New high-speed nanomaterial synthesis process uses laser beams

(Nanowerk News) Dr. Jun Yeop Yeo and the research team led by Professor Seung Hwan Ko (both of the Department of Mechanical Engineering) successfully developed a process enabling the location-determinable, ultra high speed synthesis of nanomaterials using laser beams. The result of the research effort have been published as the frontispiece in the July 9th edition of Advanced Functional Materials ("Rapid, One-Step, Digital Selective Growth of ZnO Nanowires on 3D Structures Using Laser Induced Hydrothermal Growth").
Application of the process reduced the time needed for nanomaterial synthesis from a few hours to a mere five minutes. In addition, unlike conventional nanomaterial synthesis processes, it is simple enough to enable mass production and commercialization. Conventional processes require high temperatures of 900~1000°C and the use of toxic or explosive vapors. Complex processes such as separation after synthesis, patterning, and etc. are needed for application in electronic devices. These multi-step, expensive and environmentally unfriendly characteristics of nanomaterial synthesis are major road blocks to mass production and commercialization.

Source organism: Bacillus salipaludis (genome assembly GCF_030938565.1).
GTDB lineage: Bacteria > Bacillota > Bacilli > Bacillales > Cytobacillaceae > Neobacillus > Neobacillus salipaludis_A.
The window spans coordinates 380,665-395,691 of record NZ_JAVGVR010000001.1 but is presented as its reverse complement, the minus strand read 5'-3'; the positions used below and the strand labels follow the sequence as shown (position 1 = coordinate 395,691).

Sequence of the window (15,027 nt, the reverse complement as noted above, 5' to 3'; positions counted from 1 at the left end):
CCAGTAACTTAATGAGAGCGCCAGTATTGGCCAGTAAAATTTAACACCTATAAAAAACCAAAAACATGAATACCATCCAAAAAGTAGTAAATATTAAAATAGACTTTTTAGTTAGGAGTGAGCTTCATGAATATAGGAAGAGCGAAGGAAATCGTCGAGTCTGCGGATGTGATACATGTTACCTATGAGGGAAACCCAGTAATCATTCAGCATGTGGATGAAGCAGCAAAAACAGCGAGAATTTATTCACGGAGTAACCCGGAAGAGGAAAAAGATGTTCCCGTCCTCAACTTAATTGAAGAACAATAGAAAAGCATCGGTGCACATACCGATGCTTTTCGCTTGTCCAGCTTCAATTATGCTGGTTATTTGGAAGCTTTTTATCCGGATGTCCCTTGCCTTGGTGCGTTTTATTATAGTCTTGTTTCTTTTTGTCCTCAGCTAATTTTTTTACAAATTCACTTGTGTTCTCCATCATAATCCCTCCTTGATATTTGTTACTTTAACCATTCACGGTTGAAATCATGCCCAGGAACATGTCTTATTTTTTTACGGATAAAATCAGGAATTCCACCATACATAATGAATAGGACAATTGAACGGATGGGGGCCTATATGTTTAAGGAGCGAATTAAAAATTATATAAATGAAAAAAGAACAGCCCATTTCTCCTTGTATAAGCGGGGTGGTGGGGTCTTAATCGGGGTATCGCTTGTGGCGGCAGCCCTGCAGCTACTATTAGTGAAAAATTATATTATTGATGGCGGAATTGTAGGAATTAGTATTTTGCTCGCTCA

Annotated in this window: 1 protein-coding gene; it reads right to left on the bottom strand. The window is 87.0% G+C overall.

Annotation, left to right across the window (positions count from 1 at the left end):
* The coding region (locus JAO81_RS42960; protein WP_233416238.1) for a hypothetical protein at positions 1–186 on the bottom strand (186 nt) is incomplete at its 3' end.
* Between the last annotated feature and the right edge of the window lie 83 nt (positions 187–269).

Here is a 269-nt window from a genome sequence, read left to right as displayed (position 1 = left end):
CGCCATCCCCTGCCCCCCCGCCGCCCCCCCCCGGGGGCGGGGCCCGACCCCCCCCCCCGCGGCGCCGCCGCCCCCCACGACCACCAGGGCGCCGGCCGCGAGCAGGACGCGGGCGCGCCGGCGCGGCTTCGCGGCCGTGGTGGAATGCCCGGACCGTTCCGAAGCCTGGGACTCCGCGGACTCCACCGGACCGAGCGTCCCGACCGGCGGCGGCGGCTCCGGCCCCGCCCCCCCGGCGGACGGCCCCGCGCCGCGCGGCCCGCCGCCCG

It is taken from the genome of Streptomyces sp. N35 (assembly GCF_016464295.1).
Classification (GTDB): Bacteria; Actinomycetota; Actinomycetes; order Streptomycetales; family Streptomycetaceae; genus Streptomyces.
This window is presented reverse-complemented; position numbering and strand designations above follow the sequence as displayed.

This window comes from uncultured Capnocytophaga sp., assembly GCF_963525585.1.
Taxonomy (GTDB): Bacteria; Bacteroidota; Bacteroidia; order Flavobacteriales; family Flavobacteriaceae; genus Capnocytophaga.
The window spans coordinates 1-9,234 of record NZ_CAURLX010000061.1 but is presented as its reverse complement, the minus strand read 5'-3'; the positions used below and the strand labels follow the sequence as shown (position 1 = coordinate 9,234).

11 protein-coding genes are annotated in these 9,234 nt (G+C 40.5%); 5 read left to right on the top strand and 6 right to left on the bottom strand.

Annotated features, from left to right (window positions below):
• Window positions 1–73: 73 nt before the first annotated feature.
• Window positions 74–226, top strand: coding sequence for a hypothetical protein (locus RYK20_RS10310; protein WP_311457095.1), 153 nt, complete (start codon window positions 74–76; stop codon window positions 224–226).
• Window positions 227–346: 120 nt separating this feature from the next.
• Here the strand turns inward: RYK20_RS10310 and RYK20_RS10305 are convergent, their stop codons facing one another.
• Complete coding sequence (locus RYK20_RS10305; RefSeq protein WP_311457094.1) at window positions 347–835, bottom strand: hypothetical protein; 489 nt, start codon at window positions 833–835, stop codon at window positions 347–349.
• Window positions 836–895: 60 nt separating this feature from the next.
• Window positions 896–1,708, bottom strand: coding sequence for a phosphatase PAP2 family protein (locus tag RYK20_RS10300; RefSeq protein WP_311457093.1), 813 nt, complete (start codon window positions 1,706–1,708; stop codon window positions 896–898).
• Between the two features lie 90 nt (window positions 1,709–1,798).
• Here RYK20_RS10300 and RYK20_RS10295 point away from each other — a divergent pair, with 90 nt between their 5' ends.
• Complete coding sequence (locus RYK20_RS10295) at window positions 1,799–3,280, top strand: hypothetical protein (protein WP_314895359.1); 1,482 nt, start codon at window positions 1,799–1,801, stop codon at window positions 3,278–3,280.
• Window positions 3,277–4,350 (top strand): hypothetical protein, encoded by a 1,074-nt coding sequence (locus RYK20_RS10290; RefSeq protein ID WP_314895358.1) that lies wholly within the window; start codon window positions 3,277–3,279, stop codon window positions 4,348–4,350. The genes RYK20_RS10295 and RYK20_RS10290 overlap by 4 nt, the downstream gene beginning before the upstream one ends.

Exposing the precursor to concentrated continuous laser beam (green wavelength) resulted in the synthesis of nanowires in the desired location; the first instance in the world to accomplish this feat. The process makes possible production, integration and patterning of nanomaterials using a single process. Applicable to various surfaces and substrates, nanowires have been successfully synthesized on flexible plastic substrates and controlled patterning on the surface of 3-dimensional structures.
Dr. Yeo commented that the research effort has “yielded the creation of a nanomaterial synthesis process capable of synthesis, integration, pattern, and material production using light energy” and has “reduced the synthesis process time of nanomaterial to one tenths of the conventional process.”
Dr. Yeo continues to devised steps to commercialize the new multifunctional electronic material and methods for mass production. The research effort, led by Dr. Yeo and Professor Ko, received contribution from Professor Hyung Jin, Sung (KAIST Department of Mechanical Engineering), Seok Joon, Hong, a Ph.D. candidate, Hyun Wook, Kang, also a Ph.D. candidate, Professor Costas Grigoropoulos of UC Berkeley, and Dr. Dae Ho, Lee.
Source: KAIST
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